The drone operators whom we have learned about in a variety of films, not only in documentaries such as National Bird (2015) and Drone (2014), but also in works of fiction based on reality, such as Good Kill(2015) and Drone Strike(2013), have for the most part been young people recruited right out of high school or in their early twenties. In Drone (2017), however, the central protagonist, Neil Wistin, is a middle-aged man with a teenage son who spends a good deal of time playing hunt-and-kill video games and would in fact be a prime candidate for recruitment into the military as a drone operator. Instead, it’s his dad who spends his days stalking and snuffing out “bad guys” located on the other side of the planet. Wistin, a civilian, works as a contract killer for the CIA. He is not a soldier; he is an assassin. He is paid to eliminate persons nominated to kill lists by other private contractors based on circumstantial evidence (aka SIGINT) and bribed hearsay (aka HUMINT). His family has believed for years that he works in IT for a nonexistent company, but they eventually come to learn that Wistin spends his days not programming but hunting down and killing human beings in Pakistan at the behest of the CIA.
Along with the intended targets, Wistin has killed some unintended targets, which he and his co-workers perfunctorily label “collateral damage”. But the notion of collateral damage, dubious enough as it is, cannot truly be said to apply to cases of assassination. And no, it does not matter in the least that the implement of homicide is a military weapon. For in genuine combat contexts, where the lives of soldiers on the ground are at stake, collateral damage is said to be permissible because it is unavoidable, given military exigencies. The use of the category of “collateral damage” to excuse the people being mistakenly killed by weaponized drones outside areas of active hostilities is tantamount to asserting the right to kill anyone, anywhere, at any time, for whatever reasons the killers themselves deem sufficient. It is also a categorical denial of human rights.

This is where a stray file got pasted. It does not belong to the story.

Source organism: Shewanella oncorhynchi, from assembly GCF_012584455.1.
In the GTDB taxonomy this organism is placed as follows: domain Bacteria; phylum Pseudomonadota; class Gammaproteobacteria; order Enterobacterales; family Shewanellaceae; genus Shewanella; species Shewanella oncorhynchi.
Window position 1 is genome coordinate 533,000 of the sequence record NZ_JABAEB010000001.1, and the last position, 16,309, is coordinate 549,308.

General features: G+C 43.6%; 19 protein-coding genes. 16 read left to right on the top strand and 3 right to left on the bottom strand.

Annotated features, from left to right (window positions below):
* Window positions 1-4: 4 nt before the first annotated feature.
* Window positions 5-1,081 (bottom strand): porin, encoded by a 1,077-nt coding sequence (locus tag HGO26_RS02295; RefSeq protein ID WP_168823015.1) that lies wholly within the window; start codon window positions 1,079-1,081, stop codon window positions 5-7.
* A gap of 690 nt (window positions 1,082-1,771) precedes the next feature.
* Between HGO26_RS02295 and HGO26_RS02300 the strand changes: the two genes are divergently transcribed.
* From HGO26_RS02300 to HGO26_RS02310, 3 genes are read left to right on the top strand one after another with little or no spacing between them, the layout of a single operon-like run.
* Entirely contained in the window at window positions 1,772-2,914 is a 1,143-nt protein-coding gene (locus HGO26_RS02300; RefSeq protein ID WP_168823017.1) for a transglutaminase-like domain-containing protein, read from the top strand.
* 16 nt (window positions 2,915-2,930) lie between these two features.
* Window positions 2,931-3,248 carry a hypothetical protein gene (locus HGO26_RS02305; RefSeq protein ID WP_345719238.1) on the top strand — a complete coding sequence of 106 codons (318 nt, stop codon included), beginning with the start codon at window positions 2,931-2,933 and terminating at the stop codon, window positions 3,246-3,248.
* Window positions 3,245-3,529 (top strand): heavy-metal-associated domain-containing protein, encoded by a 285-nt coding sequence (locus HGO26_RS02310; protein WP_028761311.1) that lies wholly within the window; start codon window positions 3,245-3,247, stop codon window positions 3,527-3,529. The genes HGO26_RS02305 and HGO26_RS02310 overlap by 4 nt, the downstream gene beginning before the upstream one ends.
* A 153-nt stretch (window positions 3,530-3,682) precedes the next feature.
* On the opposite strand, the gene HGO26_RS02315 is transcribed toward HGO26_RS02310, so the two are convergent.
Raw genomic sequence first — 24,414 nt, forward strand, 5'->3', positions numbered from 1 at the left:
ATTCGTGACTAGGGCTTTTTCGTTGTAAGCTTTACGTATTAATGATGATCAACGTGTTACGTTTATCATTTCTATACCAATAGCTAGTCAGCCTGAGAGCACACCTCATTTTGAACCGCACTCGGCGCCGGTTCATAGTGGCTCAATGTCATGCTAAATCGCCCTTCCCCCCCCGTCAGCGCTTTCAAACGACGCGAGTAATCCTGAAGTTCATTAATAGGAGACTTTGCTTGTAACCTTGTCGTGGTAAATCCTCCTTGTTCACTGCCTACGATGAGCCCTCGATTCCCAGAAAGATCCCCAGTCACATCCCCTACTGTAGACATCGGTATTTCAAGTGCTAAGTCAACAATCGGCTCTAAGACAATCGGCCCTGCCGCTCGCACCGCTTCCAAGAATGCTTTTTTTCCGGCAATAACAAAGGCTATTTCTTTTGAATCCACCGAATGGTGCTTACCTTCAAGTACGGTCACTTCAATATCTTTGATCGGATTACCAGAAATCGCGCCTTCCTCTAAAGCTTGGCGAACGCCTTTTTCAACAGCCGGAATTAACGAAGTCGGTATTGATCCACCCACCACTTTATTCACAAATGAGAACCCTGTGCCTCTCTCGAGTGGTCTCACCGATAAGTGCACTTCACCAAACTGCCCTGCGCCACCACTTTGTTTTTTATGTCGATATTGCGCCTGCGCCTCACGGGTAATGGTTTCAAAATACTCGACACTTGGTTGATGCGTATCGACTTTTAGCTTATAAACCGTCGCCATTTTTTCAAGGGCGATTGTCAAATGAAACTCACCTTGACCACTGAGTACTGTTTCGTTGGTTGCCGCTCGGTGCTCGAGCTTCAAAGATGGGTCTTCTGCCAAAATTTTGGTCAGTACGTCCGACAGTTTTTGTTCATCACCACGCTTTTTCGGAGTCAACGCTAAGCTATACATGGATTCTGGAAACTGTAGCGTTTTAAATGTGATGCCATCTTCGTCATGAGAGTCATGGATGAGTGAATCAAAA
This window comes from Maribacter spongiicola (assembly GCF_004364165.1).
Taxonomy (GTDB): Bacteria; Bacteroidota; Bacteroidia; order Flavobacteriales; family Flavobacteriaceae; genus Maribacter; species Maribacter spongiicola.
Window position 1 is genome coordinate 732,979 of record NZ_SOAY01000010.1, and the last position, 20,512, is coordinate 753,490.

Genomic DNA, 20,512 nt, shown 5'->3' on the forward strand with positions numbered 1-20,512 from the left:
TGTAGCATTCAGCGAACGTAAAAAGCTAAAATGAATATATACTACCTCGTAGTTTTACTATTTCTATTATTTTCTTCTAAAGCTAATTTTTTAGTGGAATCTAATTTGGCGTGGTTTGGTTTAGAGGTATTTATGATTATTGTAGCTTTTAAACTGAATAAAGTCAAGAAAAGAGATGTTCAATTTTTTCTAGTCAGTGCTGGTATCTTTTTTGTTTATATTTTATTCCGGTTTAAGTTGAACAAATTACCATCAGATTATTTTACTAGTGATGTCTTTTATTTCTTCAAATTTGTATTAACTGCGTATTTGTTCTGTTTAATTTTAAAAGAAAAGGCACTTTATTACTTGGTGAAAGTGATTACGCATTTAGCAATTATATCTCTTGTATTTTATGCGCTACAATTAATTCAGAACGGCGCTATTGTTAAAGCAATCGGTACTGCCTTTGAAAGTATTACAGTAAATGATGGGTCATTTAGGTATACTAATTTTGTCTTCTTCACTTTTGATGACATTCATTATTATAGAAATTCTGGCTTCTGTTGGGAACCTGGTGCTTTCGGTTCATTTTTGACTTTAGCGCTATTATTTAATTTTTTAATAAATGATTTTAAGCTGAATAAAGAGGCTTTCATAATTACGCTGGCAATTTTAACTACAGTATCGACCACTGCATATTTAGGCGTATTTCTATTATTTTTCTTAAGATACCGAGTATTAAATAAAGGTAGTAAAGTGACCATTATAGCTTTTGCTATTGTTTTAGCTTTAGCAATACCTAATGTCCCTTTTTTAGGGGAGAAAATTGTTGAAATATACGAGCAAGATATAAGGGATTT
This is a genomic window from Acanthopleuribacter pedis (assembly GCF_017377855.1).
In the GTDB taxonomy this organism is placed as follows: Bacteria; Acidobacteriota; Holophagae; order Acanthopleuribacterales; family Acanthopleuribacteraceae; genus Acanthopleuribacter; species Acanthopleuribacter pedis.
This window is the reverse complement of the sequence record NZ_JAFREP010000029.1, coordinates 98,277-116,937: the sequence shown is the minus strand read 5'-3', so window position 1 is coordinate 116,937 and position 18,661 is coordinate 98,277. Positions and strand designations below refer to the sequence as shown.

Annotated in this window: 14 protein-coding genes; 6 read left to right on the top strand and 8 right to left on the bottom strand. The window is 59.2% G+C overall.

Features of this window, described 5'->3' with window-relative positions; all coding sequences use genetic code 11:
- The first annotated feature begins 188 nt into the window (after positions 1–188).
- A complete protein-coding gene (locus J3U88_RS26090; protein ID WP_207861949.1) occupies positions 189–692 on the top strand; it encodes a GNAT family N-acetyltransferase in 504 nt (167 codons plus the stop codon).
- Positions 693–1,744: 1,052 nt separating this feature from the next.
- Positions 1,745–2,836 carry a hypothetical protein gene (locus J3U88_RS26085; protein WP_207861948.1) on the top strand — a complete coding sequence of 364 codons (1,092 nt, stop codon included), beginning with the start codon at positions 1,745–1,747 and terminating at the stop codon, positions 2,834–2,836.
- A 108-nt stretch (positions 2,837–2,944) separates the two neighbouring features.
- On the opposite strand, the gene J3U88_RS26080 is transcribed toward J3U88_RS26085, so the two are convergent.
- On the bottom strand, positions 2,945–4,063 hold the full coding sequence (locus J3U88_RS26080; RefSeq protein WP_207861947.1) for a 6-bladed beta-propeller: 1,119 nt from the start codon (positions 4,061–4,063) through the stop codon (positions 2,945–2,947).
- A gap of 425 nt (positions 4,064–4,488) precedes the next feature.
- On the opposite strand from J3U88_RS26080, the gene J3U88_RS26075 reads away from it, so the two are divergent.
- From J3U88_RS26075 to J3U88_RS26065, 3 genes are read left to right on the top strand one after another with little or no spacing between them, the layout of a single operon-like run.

The utter lawlessness of this paradigm will become more and more apparent as lethal drones spread around the globe and are used by leaders according to their discretion and caprice after kill committee meetings conducted behind closed doors and with neither transparency nor due process, following the example of mentor governments Israel and the United States. The drone killers act with complete impunity, for they are physically protected by their geographic distance from the places they fire on, and the secrecy of the program ensures that they remain anonymous, not only to their victims, but also to their family members and friends, as in the case of private contractor Wistin, who essentially leads a double life like any regular spy.
But is it really true that there are private contractors serving as drone operators and firing missiles upon people? If there were, we would not be told, for the citizens paying for this institution of death know as little as possible about the facts on the ground and the inner workings of the killing machine. This carefully maintained state of ignorance among the very people paying for the drone program is rationalized under State Secrets Privilege.
In a series of carefully plotted scenes, Drone (2017), like other films produced on this controversial topic in recent years, illuminates some of the lesser known and morally unsavory aspects of what has been going on: